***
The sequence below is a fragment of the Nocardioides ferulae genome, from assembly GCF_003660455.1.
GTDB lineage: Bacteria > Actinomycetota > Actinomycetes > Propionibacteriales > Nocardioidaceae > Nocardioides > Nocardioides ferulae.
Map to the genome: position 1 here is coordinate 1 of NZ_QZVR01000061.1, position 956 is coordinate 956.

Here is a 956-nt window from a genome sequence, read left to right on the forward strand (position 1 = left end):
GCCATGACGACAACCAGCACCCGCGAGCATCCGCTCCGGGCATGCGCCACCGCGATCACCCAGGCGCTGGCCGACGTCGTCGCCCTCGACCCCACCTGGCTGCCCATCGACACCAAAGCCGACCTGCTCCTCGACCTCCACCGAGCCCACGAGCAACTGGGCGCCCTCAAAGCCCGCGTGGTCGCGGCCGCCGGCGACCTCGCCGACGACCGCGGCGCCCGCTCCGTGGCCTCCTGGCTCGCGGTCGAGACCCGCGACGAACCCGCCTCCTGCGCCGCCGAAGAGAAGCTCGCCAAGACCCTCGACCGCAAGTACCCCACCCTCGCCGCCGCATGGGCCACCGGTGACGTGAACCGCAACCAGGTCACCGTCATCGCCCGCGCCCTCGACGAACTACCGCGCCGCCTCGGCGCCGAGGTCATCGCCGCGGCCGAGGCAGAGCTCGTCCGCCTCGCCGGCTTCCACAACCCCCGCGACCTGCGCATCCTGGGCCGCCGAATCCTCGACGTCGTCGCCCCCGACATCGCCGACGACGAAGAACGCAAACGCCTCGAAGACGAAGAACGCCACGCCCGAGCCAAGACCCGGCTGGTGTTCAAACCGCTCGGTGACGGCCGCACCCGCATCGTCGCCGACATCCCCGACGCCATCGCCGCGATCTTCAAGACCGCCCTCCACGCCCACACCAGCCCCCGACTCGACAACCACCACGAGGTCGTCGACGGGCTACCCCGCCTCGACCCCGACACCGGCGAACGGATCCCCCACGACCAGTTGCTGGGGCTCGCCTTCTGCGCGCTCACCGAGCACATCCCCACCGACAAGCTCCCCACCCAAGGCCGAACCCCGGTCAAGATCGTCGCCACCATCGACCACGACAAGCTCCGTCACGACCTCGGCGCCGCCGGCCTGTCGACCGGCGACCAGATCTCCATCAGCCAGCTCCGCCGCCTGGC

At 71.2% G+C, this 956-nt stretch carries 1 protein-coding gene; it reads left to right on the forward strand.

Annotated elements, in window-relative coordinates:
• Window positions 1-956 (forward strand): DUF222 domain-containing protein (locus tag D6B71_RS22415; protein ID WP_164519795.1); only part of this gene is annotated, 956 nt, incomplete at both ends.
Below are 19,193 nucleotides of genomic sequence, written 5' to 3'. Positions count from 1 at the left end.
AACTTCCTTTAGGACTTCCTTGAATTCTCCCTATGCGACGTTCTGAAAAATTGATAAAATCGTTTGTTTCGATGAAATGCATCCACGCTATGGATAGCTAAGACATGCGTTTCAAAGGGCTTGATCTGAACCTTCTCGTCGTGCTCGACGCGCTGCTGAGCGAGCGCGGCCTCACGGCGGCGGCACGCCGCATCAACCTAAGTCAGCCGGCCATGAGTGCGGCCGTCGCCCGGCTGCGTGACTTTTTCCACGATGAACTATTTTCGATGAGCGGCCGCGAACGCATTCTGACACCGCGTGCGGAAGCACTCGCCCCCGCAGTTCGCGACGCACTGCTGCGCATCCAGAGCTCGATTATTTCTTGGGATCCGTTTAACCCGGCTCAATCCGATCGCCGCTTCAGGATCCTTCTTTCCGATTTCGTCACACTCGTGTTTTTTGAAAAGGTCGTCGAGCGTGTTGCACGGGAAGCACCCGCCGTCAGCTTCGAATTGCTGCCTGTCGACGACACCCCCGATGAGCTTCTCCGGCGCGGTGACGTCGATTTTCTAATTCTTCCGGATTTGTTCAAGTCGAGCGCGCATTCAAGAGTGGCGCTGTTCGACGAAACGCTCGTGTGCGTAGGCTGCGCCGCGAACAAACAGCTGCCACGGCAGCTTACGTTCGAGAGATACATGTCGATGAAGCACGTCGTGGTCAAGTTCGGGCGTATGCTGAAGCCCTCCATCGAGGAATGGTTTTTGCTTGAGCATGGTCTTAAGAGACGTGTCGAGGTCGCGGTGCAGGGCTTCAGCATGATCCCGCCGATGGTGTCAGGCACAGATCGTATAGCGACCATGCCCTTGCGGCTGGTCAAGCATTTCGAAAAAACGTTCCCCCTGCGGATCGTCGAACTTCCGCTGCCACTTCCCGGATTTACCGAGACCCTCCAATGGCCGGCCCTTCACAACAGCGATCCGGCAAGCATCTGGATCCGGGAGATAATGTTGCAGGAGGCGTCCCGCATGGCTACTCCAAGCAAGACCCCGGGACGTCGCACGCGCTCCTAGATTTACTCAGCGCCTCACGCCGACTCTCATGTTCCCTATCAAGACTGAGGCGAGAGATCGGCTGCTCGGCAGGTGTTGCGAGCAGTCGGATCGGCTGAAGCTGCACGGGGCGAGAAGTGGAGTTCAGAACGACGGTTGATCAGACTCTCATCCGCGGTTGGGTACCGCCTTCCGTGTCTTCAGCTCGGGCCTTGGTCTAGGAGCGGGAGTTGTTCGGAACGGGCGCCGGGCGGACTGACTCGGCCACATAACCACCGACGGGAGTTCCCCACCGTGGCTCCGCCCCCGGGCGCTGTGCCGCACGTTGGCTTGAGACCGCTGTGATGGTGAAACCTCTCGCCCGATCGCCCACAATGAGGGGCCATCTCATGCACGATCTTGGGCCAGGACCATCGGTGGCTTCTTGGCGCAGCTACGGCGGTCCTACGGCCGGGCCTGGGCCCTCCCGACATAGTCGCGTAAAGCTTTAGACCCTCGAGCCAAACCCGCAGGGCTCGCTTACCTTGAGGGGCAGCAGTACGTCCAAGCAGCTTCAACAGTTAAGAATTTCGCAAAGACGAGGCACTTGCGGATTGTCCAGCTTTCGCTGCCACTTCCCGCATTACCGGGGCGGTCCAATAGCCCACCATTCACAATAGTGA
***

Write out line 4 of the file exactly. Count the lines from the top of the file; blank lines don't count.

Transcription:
Here is a 956-nt window from a genome sequence, read left to right on the forward strand (position 1 = left end):